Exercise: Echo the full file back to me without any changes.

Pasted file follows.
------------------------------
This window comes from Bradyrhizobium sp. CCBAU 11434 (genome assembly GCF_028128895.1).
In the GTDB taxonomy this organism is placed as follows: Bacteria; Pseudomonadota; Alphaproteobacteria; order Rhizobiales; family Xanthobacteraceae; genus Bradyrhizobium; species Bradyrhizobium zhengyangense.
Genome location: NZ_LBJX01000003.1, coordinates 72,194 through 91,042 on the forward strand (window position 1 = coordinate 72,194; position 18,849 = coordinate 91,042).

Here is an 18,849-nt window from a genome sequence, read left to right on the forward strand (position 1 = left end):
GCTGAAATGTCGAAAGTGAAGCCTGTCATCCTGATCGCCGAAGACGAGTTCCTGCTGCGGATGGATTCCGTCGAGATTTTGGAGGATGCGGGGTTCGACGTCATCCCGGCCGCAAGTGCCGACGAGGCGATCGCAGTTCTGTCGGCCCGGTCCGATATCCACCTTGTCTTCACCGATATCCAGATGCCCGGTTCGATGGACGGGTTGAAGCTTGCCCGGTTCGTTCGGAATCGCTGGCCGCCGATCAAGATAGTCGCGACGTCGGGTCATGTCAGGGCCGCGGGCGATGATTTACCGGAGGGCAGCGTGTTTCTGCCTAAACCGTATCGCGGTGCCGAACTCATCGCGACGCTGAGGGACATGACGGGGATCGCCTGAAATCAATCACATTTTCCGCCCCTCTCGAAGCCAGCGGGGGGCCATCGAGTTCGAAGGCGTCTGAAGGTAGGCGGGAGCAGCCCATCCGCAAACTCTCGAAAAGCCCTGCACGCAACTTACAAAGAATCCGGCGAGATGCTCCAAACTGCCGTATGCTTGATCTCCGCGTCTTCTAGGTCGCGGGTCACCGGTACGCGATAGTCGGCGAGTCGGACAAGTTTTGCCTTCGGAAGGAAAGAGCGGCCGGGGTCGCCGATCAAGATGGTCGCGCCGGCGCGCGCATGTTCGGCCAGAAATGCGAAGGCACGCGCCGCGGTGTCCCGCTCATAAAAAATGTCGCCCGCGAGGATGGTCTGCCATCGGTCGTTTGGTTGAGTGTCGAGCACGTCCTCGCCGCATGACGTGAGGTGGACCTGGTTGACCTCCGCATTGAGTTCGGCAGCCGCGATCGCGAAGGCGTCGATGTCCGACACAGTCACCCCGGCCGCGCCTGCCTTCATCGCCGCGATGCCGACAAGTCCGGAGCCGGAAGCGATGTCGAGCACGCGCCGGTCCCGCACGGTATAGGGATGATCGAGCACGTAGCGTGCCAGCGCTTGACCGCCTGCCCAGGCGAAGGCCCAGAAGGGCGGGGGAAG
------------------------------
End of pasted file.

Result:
This window comes from Bradyrhizobium sp. CCBAU 11434 (genome assembly GCF_028128895.1).
In the GTDB taxonomy this organism is placed as follows: Bacteria; Pseudomonadota; Alphaproteobacteria; order Rhizobiales; family Xanthobacteraceae; genus Bradyrhizobium; species Bradyrhizobium zhengyangense.
Genome location: NZ_LBJX01000003.1, coordinates 72,194 through 91,042 on the forward strand (window position 1 = coordinate 72,194; position 18,849 = coordinate 91,042).

Here is an 18,849-nt window from a genome sequence, read left to right on the forward strand (position 1 = left end):
GCTGAAATGTCGAAAGTGAAGCCTGTCATCCTGATCGCCGAAGACGAGTTCCTGCTGCGGATGGATTCCGTCGAGATTTTGGAGGATGCGGGGTTCGACGTCATCCCGGCCGCAAGTGCCGACGAGGCGATCGCAGTTCTGTCGGCCCGGTCCGATATCCACCTTGTCTTCACCGATATCCAGATGCCCGGTTCGATGGACGGGTTGAAGCTTGCCCGGTTCGTTCGGAATCGCTGGCCGCCGATCAAGATAGTCGCGACGTCGGGTCATGTCAGGGCCGCGGGCGATGATTTACCGGAGGGCAGCGTGTTTCTGCCTAAACCGTATCGCGGTGCCGAACTCATCGCGACGCTGAGGGACATGACGGGGATCGCCTGAAATCAATCACATTTTCCGCCCCTCTCGAAGCCAGCGGGGGGCCATCGAGTTCGAAGGCGTCTGAAGGTAGGCGGGAGCAGCCCATCCGCAAACTCTCGAAAAGCCCTGCACGCAACTTACAAAGAATCCGGCGAGATGCTCCAAACTGCCGTATGCTTGATCTCCGCGTCTTCTAGGTCGCGGGTCACCGGTACGCGATAGTCGGCGAGTCGGACAAGTTTTGCCTTCGGAAGGAAAGAGCGGCCGGGGTCGCCGATCAAGATGGTCGCGCCGGCGCGCGCATGTTCGGCCAGAAATGCGAAGGCACGCGCCGCGGTGTCCCGCTCATAAAAAATGTCGCCCGCGAGGATGGTCTGCCATCGGTCGTTTGGTTGAGTGTCGAGCACGTCCTCGCCGCATGACGTGAGGTGGACCTGGTTGACCTCCGCATTGAGTTCGGCAGCCGCGATCGCGAAGGCGTCGATGTCCGACACAGTCACCCCGGCCGCGCCTGCCTTCATCGCCGCGATGCCGACAAGTCCGGAGCCGGAAGCGATGTCGAGCACGCGCCGGTCCCGCACGGTATAGGGATGATCGAGCACGTAGCGTGCCAGCGCTTGACCGCCTGCCCAGGCGAAGGCCCAGAAGGGCGGGGGAAG